What is a Donor Banking Cycle?

potential egg donor

From time to time an egg donor may be asked to take part in a donation before the intended parents have lined up a surrogate. This process is called a “banking” cycle. While you may not know if this is the intention of the family you’ve chosen to work with, it’s not a bad idea to understand what it means.

In a nutshell, if you are donating for a banking cycle it will have no impact on your journey or experience at all. You will take the same medications, go to the same doctor appointments, and complete the same egg retrieval that you would if a surrogate was actively awaiting your eggs. The difference comes after your part in the process is completed. Once the retrieval is completed, the parents may choose to create embryos and freeze them for later use, or freeze the eggs to be fertilized at a later time.

There are a wide variety of reasons that intended parents may choose to complete a banking cycle as opposed to using them immediately. Here are a few of the reasons we often see leading to intended parents choosing this option.

  • Donor Timeline. Once we have been retained by the intended parents, they are given an estimated timeline for how long we anticipate it will take to match them with their surrogate, and access to our online database of egg donors. In some occasions, the intended parents will find an egg donor they feel strongly about. In these cases, it is unfair to ask that donor to wait for a potentially extended period of time before moving forward with her donation process. In these cases, the intended parents would opt to move forward with an egg donor banking cycle  and freeze the embryos to use in an embryo transfer once they are matched with their surrogate.

 

  • Surrogate Black Out Dates- Similar to concerns over the donor’s timeline, a surrogate’s schedule may also play a part in the decision to bank donor eggs. If the intended parents are already matched with their surrogate before selecting an egg donor, there is a chance that the surrogate has “blackout dates.” This means that, during their matching phase, she provided them with certain dates that she’d be unable to complete an embryo transfer, usually due to travel. While we can usually work around this to prepare for a cycle with the egg donor, sometimes it is easier to just complete a banking cycle for use after the surrogate’s blackout dates.
  • Dual Parentage- Frequently in our same sex couple cases we find that the intended fathers both wish to donate their genetic material to the creation of an embryo. In this case, both would leave sperm samples with the clinic with the hope of transferring one biological child each into the womb of an awaiting surrogate. However, sometimes an egg retrieval can produce a low number of viable eggs for fertilization. In this case, the parents may opt to do a banking cycle at that time, and a repeat cycle with the same donor in the future. This option allows the intended parents to create half siblings with each sharing a biological link with one of the fathers.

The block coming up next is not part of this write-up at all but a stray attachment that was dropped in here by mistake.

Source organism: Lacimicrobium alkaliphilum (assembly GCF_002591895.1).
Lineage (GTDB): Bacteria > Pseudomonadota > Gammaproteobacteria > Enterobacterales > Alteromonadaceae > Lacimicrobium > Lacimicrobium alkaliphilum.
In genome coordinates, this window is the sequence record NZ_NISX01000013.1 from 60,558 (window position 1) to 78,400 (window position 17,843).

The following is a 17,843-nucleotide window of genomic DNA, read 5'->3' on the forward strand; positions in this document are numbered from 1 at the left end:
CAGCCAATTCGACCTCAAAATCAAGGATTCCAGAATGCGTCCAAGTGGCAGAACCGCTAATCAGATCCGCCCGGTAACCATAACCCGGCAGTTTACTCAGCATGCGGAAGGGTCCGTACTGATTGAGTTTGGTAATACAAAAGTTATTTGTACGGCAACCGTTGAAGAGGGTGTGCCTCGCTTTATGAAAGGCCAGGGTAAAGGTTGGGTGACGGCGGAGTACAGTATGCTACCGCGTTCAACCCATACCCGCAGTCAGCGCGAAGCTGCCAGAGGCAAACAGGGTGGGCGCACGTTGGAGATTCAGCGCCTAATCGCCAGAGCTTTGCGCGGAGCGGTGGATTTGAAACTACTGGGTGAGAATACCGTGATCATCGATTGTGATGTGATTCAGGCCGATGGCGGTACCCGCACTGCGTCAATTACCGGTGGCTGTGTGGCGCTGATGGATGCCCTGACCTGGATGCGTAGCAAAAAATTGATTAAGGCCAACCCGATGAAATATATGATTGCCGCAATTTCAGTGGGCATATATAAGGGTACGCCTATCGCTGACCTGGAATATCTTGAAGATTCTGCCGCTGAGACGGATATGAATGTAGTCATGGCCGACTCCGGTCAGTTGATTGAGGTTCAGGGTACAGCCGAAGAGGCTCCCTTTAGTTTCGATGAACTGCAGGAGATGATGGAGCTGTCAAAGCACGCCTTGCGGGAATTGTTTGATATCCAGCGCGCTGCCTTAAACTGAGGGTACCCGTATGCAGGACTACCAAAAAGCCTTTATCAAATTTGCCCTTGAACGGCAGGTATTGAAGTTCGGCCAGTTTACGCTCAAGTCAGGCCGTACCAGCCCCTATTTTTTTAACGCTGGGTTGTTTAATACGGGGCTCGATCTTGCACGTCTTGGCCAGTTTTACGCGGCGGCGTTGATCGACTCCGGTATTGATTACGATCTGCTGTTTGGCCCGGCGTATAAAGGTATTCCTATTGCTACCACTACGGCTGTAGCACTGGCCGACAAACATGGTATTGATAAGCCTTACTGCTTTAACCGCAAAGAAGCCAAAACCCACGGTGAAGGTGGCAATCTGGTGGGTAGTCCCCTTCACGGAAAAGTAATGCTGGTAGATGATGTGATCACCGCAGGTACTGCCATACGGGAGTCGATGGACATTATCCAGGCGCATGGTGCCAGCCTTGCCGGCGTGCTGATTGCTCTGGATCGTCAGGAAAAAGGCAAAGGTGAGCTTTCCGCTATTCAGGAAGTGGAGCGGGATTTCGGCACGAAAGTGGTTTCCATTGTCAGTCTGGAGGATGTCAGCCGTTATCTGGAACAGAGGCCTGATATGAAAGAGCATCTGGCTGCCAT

• Other Considerations- There may be other considerations that go into the choice to bank donor eggs or embryos as well. Banking embryos has become increasingly popular due to advanced testing options and increased success rates.

Apart from the instances where a repeat cycle with the same donor would be needed, the decision to bank frozen embryos or eggs will be unnoticeable to you.

Dr. Kim Bergman

Kim Bergman, PhD, a licensed psychologist of 26 years, has specialized in the area of gay and lesbian parenting, parenting by choice and third party assisted reproduction for over two decades. Dr. Bergman has created a comprehensive psychological screening, support and monitoring process for Intended Parents, Surrogates and Donors. She is the co-owner of Fertility Counseling Services and Growing Generations and is a member of the American Society for Reproductive Medicine, the American Psychological Association, the Los Angeles County Psychological Association, the Lesbian and Gay Psychotherapy Association, and the Gay and Lesbian Medical Association. She is on the national Emeritus board of the Family Equality Council. Dr. Bergman writes, teaches and speaks extensively on parenting by choice. Along with co-authors, she published “Gay Men Who Become Fathers via Surrogacy: The Transition to Parenthood” (Journal of GLBT Family Studies, April 2010). Dr. Bergman’s is the author of the upcoming book, Your Future Family: An Essential Guide to Assisted Reproduction (Red Wheel Press 2019). Dr. Bergman created her own family using third party assisted reproduction and she lives with her wife of 35 years. Her two daughters are in college.